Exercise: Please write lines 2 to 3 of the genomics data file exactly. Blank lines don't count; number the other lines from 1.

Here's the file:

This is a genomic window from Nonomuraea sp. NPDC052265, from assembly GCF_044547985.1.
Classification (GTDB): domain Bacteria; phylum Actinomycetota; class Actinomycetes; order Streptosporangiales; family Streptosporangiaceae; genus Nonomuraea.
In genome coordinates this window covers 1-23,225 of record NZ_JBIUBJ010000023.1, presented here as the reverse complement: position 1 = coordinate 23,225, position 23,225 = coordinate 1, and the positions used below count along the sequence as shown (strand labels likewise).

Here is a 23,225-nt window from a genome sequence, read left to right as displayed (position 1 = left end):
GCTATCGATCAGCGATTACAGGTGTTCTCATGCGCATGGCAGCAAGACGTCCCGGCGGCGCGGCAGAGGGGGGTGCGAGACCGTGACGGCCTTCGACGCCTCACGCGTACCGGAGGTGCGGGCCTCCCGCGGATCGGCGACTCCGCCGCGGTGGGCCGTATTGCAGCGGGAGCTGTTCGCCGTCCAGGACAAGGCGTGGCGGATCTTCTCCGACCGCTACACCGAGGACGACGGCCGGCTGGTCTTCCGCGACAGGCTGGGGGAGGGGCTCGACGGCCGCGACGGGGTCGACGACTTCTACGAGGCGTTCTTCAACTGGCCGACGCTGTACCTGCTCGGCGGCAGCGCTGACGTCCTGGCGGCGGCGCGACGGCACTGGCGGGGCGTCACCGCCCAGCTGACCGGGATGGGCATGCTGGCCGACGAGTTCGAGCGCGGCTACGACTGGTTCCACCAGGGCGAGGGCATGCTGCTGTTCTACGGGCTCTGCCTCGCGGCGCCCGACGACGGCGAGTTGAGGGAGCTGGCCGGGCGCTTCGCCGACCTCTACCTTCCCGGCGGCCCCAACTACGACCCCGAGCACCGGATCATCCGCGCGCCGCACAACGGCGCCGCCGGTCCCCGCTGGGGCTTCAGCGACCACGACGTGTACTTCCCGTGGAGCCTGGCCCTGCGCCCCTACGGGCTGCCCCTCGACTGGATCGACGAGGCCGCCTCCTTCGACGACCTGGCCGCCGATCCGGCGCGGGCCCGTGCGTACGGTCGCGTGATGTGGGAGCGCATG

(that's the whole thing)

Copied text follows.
Classification (GTDB): domain Bacteria; phylum Actinomycetota; class Actinomycetes; order Streptosporangiales; family Streptosporangiaceae; genus Nonomuraea.
In genome coordinates this window covers 1-23,225 of record NZ_JBIUBJ010000023.1, presented here as the reverse complement: position 1 = coordinate 23,225, position 23,225 = coordinate 1, and the positions used below count along the sequence as shown (strand labels likewise).